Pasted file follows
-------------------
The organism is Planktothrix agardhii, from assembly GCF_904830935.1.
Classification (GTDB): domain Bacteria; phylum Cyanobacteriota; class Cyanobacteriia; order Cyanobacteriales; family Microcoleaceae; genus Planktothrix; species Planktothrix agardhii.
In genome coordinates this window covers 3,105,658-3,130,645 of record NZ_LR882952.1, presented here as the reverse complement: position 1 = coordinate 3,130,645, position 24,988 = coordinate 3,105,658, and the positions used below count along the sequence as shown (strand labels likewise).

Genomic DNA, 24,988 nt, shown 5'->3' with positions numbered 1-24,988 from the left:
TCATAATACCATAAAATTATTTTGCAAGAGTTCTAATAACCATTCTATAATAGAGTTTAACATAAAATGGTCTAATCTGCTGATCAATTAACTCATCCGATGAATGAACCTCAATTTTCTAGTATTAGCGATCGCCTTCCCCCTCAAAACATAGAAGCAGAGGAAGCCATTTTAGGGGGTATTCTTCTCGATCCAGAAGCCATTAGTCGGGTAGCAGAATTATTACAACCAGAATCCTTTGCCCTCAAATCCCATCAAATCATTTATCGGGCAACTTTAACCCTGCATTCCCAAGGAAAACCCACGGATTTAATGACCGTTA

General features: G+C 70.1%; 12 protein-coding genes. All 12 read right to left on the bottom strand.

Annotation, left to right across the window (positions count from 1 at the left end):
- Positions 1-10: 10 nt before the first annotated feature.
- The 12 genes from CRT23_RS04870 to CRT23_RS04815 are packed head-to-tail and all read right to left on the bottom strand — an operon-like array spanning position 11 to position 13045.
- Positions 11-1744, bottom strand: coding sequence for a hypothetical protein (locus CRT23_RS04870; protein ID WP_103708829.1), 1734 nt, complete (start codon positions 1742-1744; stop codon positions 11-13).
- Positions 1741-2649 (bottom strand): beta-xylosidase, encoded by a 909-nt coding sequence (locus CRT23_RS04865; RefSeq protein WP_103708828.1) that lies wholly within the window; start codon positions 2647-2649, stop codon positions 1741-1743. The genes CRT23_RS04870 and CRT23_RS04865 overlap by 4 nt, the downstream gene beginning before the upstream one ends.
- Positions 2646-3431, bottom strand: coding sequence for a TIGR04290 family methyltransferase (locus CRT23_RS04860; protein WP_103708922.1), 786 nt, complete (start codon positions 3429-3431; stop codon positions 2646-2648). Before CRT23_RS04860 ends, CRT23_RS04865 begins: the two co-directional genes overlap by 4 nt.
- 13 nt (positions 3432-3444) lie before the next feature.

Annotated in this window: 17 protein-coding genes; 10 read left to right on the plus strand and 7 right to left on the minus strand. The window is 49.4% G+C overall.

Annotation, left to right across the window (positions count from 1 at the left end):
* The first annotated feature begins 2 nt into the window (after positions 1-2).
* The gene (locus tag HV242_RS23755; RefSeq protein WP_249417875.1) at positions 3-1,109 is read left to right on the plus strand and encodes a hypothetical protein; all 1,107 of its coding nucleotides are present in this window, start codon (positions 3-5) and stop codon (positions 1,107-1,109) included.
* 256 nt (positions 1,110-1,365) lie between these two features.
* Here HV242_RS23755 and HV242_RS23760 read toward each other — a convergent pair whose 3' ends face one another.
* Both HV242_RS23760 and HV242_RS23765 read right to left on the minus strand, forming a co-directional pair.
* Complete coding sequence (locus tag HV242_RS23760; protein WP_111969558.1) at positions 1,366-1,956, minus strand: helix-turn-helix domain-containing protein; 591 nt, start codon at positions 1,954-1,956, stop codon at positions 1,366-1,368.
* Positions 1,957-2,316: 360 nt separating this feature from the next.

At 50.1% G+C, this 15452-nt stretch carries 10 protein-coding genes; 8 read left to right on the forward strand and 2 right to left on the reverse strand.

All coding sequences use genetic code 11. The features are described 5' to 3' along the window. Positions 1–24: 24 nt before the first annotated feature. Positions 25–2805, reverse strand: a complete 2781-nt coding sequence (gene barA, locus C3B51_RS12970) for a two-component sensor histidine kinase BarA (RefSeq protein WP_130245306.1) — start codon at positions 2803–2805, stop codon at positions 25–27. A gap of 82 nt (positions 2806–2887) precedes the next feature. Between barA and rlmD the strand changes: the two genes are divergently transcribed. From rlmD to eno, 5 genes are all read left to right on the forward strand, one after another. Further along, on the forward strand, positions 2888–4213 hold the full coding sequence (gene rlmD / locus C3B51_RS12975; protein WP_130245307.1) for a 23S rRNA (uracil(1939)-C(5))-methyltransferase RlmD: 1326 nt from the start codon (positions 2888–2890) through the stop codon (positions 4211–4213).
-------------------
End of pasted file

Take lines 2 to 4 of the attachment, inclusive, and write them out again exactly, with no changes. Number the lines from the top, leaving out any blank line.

Classification (GTDB): domain Bacteria; phylum Cyanobacteriota; class Cyanobacteriia; order Cyanobacteriales; family Microcoleaceae; genus Planktothrix; species Planktothrix agardhii.
In genome coordinates this window covers 3,105,658-3,130,645 of record NZ_LR882952.1, presented here as the reverse complement: position 1 = coordinate 3,130,645, position 24,988 = coordinate 3,105,658, and the positions used below count along the sequence as shown (strand labels likewise).

Genomic DNA, 24,988 nt, shown 5'->3' with positions numbered 1-24,988 from the left: